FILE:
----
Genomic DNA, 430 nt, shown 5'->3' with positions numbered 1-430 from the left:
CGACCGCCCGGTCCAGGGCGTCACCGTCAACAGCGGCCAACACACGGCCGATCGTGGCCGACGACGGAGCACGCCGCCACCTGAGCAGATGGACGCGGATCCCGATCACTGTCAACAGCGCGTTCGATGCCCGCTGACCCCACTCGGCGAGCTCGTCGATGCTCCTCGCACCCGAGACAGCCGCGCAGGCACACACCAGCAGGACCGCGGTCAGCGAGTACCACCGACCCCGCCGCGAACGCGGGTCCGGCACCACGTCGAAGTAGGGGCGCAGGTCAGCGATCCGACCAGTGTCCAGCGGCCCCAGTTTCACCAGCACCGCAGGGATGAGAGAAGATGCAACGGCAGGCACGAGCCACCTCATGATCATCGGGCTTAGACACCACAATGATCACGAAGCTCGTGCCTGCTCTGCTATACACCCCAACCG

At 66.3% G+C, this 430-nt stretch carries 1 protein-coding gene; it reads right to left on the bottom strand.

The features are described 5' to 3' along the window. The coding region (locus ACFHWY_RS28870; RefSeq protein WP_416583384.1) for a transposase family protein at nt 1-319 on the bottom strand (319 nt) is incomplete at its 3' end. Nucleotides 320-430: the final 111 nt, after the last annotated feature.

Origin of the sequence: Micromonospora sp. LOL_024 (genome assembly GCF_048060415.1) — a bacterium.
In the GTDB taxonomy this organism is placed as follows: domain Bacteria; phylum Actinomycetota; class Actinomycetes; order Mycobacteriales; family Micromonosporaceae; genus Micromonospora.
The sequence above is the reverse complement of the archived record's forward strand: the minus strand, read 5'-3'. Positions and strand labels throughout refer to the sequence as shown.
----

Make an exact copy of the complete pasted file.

Genomic DNA, 430 nt, shown 5'->3' with positions numbered 1-430 from the left:
CGACCGCCCGGTCCAGGGCGTCACCGTCAACAGCGGCCAACACACGGCCGATCGTGGCCGACGACGGAGCACGCCGCCACCTGAGCAGATGGACGCGGATCCCGATCACTGTCAACAGCGCGTTCGATGCCCGCTGACCCCACTCGGCGAGCTCGTCGATGCTCCTCGCACCCGAGACAGCCGCGCAGGCACACACCAGCAGGACCGCGGTCAGCGAGTACCACCGACCCCGCCGCGAACGCGGGTCCGGCACCACGTCGAAGTAGGGGCGCAGGTCAGCGATCCGACCAGTGTCCAGCGGCCCCAGTTTCACCAGCACCGCAGGGATGAGAGAAGATGCAACGGCAGGCACGAGCCACCTCATGATCATCGGGCTTAGACACCACAATGATCACGAAGCTCGTGCCTGCTCTGCTATACACCCCAACCG

At 66.3% G+C, this 430-nt stretch carries 1 protein-coding gene; it reads right to left on the bottom strand.

The features are described 5' to 3' along the window. The coding region (locus ACFHWY_RS28870; RefSeq protein WP_416583384.1) for a transposase family protein at nt 1-319 on the bottom strand (319 nt) is incomplete at its 3' end. Nucleotides 320-430: the final 111 nt, after the last annotated feature.

Origin of the sequence: Micromonospora sp. LOL_024 (genome assembly GCF_048060415.1) — a bacterium.
In the GTDB taxonomy this organism is placed as follows: domain Bacteria; phylum Actinomycetota; class Actinomycetes; order Mycobacteriales; family Micromonosporaceae; genus Micromonospora.
The sequence above is the reverse complement of the archived record's forward strand: the minus strand, read 5'-3'. Positions and strand labels throughout refer to the sequence as shown.